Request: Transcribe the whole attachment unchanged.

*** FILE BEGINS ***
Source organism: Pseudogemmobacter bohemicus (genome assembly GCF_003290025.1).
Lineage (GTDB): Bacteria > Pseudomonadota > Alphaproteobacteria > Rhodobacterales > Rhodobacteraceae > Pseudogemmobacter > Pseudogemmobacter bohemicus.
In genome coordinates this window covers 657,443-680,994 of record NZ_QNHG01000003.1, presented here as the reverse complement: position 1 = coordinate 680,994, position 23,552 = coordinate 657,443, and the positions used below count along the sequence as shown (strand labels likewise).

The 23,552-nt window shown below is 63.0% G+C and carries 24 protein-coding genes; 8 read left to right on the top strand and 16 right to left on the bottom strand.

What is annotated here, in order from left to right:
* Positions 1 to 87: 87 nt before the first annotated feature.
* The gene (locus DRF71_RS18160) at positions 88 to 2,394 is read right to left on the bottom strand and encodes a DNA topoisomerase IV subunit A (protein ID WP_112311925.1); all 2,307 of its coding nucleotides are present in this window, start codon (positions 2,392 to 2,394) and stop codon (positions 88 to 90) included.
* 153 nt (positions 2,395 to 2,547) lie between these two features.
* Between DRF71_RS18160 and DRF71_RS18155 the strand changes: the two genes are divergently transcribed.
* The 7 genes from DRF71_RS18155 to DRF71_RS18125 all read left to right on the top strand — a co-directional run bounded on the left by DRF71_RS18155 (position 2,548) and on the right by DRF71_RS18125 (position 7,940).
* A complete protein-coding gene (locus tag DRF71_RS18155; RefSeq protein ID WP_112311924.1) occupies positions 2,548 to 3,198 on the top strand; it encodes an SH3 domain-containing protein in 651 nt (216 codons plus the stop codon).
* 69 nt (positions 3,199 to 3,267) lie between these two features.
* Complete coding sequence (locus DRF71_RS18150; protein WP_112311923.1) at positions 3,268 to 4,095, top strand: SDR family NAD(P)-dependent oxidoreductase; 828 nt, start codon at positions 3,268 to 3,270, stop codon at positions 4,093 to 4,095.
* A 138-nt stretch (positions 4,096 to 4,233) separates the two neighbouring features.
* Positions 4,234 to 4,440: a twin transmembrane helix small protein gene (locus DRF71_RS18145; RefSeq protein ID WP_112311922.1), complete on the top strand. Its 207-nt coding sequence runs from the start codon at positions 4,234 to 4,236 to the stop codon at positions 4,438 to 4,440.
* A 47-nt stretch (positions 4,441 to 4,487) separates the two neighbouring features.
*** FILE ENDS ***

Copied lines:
Source organism: Pseudogemmobacter bohemicus (genome assembly GCF_003290025.1).
Lineage (GTDB): Bacteria > Pseudomonadota > Alphaproteobacteria > Rhodobacterales > Rhodobacteraceae > Pseudogemmobacter > Pseudogemmobacter bohemicus.
In genome coordinates this window covers 657,443-680,994 of record NZ_QNHG01000003.1, presented here as the reverse complement: position 1 = coordinate 680,994, position 23,552 = coordinate 657,443, and the positions used below count along the sequence as shown (strand labels likewise).

The 23,552-nt window shown below is 63.0% G+C and carries 24 protein-coding genes; 8 read left to right on the top strand and 16 right to left on the bottom strand.

What is annotated here, in order from left to right:
* Positions 1 to 87: 87 nt before the first annotated feature.
* The gene (locus DRF71_RS18160) at positions 88 to 2,394 is read right to left on the bottom strand and encodes a DNA topoisomerase IV subunit A (protein ID WP_112311925.1); all 2,307 of its coding nucleotides are present in this window, start codon (positions 2,392 to 2,394) and stop codon (positions 88 to 90) included.
* 153 nt (positions 2,395 to 2,547) lie between these two features.
* Between DRF71_RS18160 and DRF71_RS18155 the strand changes: the two genes are divergently transcribed.
* The 7 genes from DRF71_RS18155 to DRF71_RS18125 all read left to right on the top strand — a co-directional run bounded on the left by DRF71_RS18155 (position 2,548) and on the right by DRF71_RS18125 (position 7,940).
* A complete protein-coding gene (locus tag DRF71_RS18155; RefSeq protein ID WP_112311924.1) occupies positions 2,548 to 3,198 on the top strand; it encodes an SH3 domain-containing protein in 651 nt (216 codons plus the stop codon).
* 69 nt (positions 3,199 to 3,267) lie between these two features.
* Complete coding sequence (locus DRF71_RS18150; protein WP_112311923.1) at positions 3,268 to 4,095, top strand: SDR family NAD(P)-dependent oxidoreductase; 828 nt, start codon at positions 3,268 to 3,270, stop codon at positions 4,093 to 4,095.
* A 138-nt stretch (positions 4,096 to 4,233) separates the two neighbouring features.
* Positions 4,234 to 4,440: a twin transmembrane helix small protein gene (locus DRF71_RS18145; RefSeq protein ID WP_112311922.1), complete on the top strand. Its 207-nt coding sequence runs from the start codon at positions 4,234 to 4,236 to the stop codon at positions 4,438 to 4,440.
* A 47-nt stretch (positions 4,441 to 4,487) separates the two neighbouring features.